Twain would be the last artist to open a vein on the stage, and even half a dozen new songs from “Queen of Me” don’t provide the opportunity for “let’s catch up” conversation. (This album feels a little more deliberately nap-like than the more personal “Now” before it… now it’s aimed more at reclaiming commercial peaks, whether it’s possible or not.) personality when it has a built-in moment of fan engagement. On Sunday, he was warned that it was “illegal” to put one in the audience on stage while he was reading the names of the fans he would be spending time with from a card – so he came up with something spontaneous. way down to the middle of the pit to hear designated devotees sing her songs a cappella (on a cruise ship Shania had won a karaoke singing competition). For someone who can easily maintain an air of immunity, it makes it pretty clear that Twain is willing to literally go into the trenches.

She’s also surprisingly shameless when it comes to singing live – although that should come as no surprise at this point – perhaps this is where vulnerability for a pop diva of this era and reputation really comes into play. The proportions are pretty much the same as those for Twain residences and tours dating back decades: The sound of several songs includes mostly or entirely prerecorded vocals—like the opening number the Bowl makes as they cross their mid-aisle. or a particular standout ballad – but that’s how the vast majority of the show blatantly sings live. And there’s no doubt that its singers and actors – including a delightfully high-pitched female drummer – do most of what they do in real time. Some pundits might say any pre-recorded moment is a gimmick, but Twain’s contemporaries often count, by canned standards, almost as a meticulousness of authenticity.

And here, perhaps, is Shania Twain’s paradox: While real or staged stage intimacy isn’t for her, she turns out to be the kind of idol you can have a beer with, despite all the nobility of a show like this. with. Sure, there would be a beer in a castle in Switzerland and probably not in reality. beerand consider NDAs. It’s just that he still exudes the lucky Canuck demeanor he had when he first rose in the ’90s, and the recklessness of the thousands of sound scales and squats needed to maintain it. Man: She feels like a workhorse, and a natural woman.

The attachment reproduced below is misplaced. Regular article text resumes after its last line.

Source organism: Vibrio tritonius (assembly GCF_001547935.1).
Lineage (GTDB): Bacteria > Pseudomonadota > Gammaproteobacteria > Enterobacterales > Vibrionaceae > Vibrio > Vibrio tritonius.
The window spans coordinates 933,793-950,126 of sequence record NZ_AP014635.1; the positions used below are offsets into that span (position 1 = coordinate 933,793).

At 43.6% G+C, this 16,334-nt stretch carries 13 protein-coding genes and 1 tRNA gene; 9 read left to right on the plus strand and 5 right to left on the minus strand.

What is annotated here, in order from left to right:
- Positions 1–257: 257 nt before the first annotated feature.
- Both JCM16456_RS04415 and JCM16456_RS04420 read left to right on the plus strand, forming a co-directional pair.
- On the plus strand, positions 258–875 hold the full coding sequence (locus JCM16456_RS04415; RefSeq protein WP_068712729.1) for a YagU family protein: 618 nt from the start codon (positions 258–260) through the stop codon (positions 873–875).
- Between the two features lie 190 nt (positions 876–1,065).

Shania Twain (Randall Michelson/Hewitt Silva-Live Nation) at the Hollywood Bowl

Hailey Whitters started with a strong set of material that further revealed why provincial traditionalists sought her help in maintaining the faith and why she has the potential to be a suitable successor not only to Miranda Lambert but also to Trisha Yearwood performing with her. in ACMs. (The latter’s “She’s in Love With the Boy” was mixed with “How Far Can It Go?”) Whitters announced the previous day that she had released her country radio top 20 single with the set. – The closing single “Everything She Ain’t” is a good omen not only for him but also for the state of the commercial country.